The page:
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From Rob Weir <robw...@apache.org>
Subject Re: Competition (was: Clarifying facts)
Date Wed, 14 Mar 2012 00:17:07 GMT
On Tue, Mar 13, 2012 at 6:36 PM, Joe Schaefer <joe_schaefer@yahoo.com> wrote:
> You're entitled to a dissenting opinion as an individual,
> but shaping the marketplace is not part of what we do
> as a public charity.  Just look at how the subversion
> project has handled contributions related to git migration tools
>

I think you are reading too much into "public charity".  501(c)(3) is
primarily a tax classification.  it limits our activities somewhat,
but it does not prevent us from having a point of view or from
advocacy.

In any case, you don't see the Subversion project making official
recommendations on its website on when git or Mercurial would be
better for the user.  That is not the purpose of an Apache project.
We're not clearing houses of information in a wide spectrum of
software applications.  We have projects that each develop, pubish and
promote very specific applications for their communities.  I think we
get into all sorts of mischief if we say that the Subversion PMC is
now responsible for offering neutral advice to all comers on the
merits of all version control systems.

> for instance (yes you chose an apt example but just don't know
> the true history)- our role organizationally is to facilitate user
> satisfactionno matter where they may ultimately find it.
>

I disagree.  We're not a clearinghouse for information on every open
source editor in existence, their merits, tradeoff's and specialties.

> Friendly internal competition in terms of overall community is fine,
> but respect for other open source projects should not be sacrificed
> as a result.  LibreOffice is part of the landscape now, like it or not,
> and failing to mention them simply to avoid elevating any attention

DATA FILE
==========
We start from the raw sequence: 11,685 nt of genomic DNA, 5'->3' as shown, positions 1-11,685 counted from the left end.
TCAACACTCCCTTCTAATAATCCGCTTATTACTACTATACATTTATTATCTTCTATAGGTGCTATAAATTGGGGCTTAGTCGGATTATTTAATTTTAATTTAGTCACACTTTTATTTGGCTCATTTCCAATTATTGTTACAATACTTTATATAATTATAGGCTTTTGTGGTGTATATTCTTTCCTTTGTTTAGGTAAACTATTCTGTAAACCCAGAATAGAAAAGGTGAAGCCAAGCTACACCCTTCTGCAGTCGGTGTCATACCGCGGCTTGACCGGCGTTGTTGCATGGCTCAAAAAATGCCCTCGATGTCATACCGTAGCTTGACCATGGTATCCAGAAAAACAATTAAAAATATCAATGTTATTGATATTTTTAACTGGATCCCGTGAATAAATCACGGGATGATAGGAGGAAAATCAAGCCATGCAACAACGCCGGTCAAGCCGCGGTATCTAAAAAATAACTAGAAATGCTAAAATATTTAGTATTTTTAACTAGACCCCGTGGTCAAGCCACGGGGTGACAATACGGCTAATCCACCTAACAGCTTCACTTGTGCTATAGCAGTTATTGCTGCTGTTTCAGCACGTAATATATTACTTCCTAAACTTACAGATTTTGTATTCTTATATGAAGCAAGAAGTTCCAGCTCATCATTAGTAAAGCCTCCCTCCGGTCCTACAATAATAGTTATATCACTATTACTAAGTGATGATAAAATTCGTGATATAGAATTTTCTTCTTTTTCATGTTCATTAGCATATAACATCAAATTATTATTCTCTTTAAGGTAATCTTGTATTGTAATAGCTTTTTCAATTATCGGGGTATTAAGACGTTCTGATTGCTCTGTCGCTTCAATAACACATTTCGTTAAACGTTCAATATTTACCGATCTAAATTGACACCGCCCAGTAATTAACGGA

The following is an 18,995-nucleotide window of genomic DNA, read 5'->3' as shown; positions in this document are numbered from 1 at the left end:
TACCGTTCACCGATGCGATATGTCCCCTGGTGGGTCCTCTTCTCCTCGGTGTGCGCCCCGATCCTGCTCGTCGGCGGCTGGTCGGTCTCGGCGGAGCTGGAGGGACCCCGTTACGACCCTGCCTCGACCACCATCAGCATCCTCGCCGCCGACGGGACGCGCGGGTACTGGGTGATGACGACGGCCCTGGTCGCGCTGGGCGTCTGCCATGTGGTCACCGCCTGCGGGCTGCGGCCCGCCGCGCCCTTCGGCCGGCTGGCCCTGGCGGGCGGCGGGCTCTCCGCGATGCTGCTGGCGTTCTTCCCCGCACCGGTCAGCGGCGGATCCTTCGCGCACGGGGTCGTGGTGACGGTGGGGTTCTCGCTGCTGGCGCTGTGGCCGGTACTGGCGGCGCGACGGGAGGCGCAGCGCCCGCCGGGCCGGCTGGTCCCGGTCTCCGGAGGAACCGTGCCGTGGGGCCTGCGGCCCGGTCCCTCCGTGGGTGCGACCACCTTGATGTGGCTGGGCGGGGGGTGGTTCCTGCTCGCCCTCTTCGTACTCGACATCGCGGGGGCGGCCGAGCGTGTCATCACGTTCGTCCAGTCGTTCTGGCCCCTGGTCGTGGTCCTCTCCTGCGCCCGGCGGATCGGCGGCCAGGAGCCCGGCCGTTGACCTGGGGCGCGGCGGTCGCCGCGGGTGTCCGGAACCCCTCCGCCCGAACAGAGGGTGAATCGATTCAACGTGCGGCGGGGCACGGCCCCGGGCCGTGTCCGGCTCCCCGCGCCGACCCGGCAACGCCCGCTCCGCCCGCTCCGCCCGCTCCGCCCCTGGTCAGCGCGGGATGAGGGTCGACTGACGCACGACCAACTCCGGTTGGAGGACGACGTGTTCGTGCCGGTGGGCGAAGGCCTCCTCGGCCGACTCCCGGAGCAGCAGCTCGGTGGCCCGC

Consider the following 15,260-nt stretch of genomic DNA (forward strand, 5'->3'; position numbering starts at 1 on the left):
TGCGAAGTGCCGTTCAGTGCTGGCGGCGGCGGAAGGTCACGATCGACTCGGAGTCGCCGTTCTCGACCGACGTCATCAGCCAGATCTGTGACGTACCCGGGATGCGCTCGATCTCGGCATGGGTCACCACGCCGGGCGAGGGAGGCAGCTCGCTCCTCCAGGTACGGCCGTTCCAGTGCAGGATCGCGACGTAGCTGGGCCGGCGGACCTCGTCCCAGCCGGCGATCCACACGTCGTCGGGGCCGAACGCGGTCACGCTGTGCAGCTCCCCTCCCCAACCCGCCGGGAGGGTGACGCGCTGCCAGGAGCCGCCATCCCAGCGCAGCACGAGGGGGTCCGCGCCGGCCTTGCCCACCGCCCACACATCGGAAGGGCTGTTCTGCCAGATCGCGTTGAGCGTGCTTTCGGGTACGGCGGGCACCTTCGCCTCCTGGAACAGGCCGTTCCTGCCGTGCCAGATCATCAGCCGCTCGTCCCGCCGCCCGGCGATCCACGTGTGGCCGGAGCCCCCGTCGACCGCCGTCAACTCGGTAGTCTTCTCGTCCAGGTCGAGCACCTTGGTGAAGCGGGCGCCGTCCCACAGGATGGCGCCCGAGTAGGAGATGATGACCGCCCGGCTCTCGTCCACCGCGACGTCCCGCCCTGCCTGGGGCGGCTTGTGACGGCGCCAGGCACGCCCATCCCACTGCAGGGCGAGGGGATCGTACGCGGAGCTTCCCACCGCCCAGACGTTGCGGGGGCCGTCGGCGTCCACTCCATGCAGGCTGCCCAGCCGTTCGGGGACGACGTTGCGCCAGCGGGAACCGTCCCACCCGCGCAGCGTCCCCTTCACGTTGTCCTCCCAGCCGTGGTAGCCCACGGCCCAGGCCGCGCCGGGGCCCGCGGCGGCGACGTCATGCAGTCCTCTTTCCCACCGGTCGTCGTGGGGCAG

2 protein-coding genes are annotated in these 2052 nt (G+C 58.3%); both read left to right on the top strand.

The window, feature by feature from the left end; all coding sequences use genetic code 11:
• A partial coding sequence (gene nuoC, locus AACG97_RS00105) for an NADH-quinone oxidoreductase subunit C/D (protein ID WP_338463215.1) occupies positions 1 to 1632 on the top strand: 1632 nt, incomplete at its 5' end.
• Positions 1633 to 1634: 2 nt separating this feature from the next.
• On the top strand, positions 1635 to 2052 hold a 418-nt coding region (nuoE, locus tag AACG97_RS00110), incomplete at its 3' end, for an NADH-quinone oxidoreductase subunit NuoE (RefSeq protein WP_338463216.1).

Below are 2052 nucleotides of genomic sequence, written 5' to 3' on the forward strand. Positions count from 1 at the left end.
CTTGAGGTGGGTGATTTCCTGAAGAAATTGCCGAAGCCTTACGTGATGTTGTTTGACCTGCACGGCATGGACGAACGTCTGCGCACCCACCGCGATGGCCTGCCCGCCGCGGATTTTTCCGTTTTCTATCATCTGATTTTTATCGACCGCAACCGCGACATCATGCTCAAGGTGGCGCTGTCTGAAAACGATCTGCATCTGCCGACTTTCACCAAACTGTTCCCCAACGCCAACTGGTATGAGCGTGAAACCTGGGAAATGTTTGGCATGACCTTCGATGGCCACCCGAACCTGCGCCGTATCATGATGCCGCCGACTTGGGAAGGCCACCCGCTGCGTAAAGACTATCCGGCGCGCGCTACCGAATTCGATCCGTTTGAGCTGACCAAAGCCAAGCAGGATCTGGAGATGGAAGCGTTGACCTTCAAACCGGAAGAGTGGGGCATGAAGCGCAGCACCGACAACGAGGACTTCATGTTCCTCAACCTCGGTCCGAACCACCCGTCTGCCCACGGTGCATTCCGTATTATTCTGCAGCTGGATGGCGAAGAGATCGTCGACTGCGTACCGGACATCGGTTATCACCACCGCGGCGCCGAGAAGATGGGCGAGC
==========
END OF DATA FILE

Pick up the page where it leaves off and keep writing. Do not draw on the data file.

> towards them is not what I'd call friendly internal competition.
>

Most PMC's are happy to list ports and downstream consumers of their
code.  But I'm not seeing Subversion point users to where they can
download git and Mercurial.  Am I missing it?

-Rob

>
>
> ----- Original Message -----
>> From: Rob Weir <robweir@apache.org>
>> To: ooo-dev@incubator.apache.org
>> Cc:
>> Sent: Tuesday, March 13, 2012 6:28 PM
>> Subject: Competition (was: Clarifying facts)
>>
>> On Tue, Mar 13, 2012 at 5:33 PM, Joe Schaefer <joe_schaefer@yahoo.com>
>> wrote:
>> <snip>
>>>
>>>  At Apache we aren't in competition with other projects,
>>>  we provide our work for the public benefit and leave
>>>  discretion about adoption to the public.  Please keep
>>>  that in mind, and stick to providing resources that
>>>  benefit general members of the public.
>>>
>>>
>>
>> I disagree.  Or at least I think that there is more nuance to what you
>> mean than what you wrote.
>>
>> Competition is the natural outcome of offering choice.  It is
>> impossible for us to offer a word processor and not to compete against
>> every other word processor, open source or proprietary, that is
>> available for users to choose from.  If we offer choice, we are in
>> competition.  When we implement features that users want, or bugs that
>> users report, then we are competing against every other market player
>> who is also trying to satisfy those customers.
>>
>> So competition is not evil, and I don't see how we avoid it unless we
>> write software that no one wants or uses.
>>
>> But what we should not be doing, as a project, is undertaking
>> competitive marketing campaigns against specific competitors.  For
>> example, it would be improper for us to publish under the project's
>> imprimatur a whitepaper listing "10 reasons to ditch AbiWord and use
>> OpenOffice" or a blog post that says "KOffice has not had a new
>> release in months, their users should urgently move to OpenOffice".
>> In fact, we could look at almost any of the LibreOffice marketing
>> campaigns against OpenOffice and almost all of them would be
>> inappropriate for this Apache project to engage in, IMHO.
>>
>> We should, of course, tell the story of Apache OpenOffice, what its
>> benefits are and why it is good for users.  Every project has the
>> right to its own messaging on its benefits.  That is a basic part of
>> community development.  It would be very odd if git developers came
>> over and decided to write a new project FAQ for Subversion.
>>
>> -Rob
>>

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